On his last day as the top United Nations envoy to Iraq, Staffan de Mistura today congratulated the country’s Government on strides made towards the consolidation of democracy and the restoration of sovereignty.
Iraq is celebrating today’s withdrawal from its cities, towns and villages of the United States-led Multinational Forces in IRAQ (MNF-I), he said, cautioning that many challenges – including providing better services to the people, greater inclusiveness and improving security for all – remain.
In a statement issued yesterday, Secretary-General Ban Ki-moon spoke out against recent attacks, calling on the people of the strife-torn nation to reject attempts to incite further violence as it takes full responsibility for security in its cities.
“The Secretary-General notes that Iraq has been benefiting from an improving security environment, and appeals to the people of Iraq to continue to reject these attempts to incite further violence in the country,” according to a statement issued by his spokesperson.
Mr. de Mistura, the Secretary-General’s Special Representative, underscored today that “significant progress has been achieved on many fronts” in areas such as boosting stability.
“The primary responsibility for putting Iraq on an irreversible path towards lasting peace and development rests with the people of this great country, who are relying on their political leaders to put the needs of the State and of the people above all other interests,” he said.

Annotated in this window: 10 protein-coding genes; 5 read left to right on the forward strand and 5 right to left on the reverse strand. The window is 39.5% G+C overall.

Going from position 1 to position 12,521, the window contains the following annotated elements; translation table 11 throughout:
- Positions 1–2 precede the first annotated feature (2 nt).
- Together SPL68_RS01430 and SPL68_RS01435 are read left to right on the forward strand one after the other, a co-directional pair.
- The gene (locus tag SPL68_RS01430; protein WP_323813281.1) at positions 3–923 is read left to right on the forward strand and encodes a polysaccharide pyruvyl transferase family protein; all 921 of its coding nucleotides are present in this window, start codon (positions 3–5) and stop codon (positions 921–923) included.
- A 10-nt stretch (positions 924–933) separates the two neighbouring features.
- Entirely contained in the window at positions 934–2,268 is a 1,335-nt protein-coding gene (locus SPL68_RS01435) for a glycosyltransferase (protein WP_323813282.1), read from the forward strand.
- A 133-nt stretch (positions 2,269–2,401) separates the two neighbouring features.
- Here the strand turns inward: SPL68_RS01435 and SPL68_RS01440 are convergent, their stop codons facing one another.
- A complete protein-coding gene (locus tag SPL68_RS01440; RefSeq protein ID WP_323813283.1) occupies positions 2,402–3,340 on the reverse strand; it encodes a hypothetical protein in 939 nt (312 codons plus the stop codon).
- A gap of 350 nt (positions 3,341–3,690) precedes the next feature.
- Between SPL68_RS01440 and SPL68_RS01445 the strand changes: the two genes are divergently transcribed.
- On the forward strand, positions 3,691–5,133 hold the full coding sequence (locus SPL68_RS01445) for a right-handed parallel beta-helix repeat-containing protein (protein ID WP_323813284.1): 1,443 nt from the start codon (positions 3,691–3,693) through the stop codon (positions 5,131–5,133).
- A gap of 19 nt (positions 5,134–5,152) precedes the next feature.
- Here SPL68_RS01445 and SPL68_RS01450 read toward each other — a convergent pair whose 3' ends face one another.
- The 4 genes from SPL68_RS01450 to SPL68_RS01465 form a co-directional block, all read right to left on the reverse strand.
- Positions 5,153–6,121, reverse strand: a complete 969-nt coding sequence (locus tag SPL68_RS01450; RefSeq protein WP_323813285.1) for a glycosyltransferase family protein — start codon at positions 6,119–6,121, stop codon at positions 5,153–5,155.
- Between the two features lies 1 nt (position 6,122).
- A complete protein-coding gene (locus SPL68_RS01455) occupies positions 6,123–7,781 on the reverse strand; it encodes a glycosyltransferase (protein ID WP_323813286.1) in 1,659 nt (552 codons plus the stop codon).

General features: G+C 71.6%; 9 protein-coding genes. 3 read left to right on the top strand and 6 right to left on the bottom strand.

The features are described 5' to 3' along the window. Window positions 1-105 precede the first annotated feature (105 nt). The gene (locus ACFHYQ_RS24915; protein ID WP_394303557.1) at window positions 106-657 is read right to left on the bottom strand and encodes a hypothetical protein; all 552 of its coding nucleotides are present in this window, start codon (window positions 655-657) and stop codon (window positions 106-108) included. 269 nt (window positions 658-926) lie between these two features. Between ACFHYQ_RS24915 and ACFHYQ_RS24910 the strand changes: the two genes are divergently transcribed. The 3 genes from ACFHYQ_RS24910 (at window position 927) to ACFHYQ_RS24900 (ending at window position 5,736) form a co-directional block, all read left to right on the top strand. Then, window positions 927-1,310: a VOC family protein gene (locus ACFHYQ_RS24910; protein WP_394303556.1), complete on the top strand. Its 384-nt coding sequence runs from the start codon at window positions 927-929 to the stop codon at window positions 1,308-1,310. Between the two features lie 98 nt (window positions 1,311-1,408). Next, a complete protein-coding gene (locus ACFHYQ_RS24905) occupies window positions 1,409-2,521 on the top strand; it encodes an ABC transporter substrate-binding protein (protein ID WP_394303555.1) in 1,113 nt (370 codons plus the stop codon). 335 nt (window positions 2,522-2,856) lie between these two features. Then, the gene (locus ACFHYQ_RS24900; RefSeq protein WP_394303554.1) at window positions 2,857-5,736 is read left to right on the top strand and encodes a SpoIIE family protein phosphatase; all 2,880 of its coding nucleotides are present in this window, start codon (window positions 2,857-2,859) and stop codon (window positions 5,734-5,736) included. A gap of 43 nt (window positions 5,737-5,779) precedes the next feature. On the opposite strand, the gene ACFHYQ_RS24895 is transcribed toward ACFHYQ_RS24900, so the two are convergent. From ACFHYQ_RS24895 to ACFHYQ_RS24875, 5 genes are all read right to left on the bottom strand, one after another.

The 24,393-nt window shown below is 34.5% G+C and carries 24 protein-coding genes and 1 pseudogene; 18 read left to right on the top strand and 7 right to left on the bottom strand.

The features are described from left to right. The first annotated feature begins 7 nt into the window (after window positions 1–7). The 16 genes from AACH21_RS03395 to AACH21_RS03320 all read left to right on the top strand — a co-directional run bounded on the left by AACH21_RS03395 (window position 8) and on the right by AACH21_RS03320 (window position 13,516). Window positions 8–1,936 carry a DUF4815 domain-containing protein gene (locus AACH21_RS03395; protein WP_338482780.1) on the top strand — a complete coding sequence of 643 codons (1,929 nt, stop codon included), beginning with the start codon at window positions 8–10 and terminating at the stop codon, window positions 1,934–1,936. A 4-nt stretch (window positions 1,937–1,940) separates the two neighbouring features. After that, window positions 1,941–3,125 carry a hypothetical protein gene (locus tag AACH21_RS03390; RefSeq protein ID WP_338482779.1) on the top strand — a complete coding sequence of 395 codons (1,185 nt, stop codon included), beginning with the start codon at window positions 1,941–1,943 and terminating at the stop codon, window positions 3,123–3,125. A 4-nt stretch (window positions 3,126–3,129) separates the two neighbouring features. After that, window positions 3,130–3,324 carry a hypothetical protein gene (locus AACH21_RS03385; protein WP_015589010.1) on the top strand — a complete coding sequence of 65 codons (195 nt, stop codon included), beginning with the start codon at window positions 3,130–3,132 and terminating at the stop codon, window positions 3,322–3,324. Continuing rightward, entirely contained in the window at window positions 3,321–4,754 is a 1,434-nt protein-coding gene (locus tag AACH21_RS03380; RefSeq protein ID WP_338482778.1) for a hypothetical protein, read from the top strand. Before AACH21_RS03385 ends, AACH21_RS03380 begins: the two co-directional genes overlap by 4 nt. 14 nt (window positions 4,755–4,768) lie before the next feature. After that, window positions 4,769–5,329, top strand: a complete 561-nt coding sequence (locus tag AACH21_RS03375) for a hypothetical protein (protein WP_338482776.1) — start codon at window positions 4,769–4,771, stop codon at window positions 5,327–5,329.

Also in Iraq, the UN Children’s Fund (UNICEF) is joining forces with the Government to implement a $10 million initiative, funded by the European Community (EC), aimed at improving water and sanitation services for more than 100,000 people.
The new project also seeks to support the Iraqi authorities’ efforts to improve the delivery of water and sanitation services to millions more people.
“We aspire to enhance the quality of water and sanitation coverage to all Iraqi children and families, which will ensure the Millennium Development Goal (MDG) of reducing by half the number of people without sustainable access to safe drinking water by 2015 is attained,” said Sikander Khan, UNICEF’s Iraq Representative.
Years of conflict have resulted in under-investment and inadequate maintenance, leaving some 6 million people – mostly in rural areas – unable to access clean water.
Over the next year, the new project will train hundreds of Government staff, support the creation of a Knowledge and Training Centre and conduct a survey to identify areas in the greatest need of investment.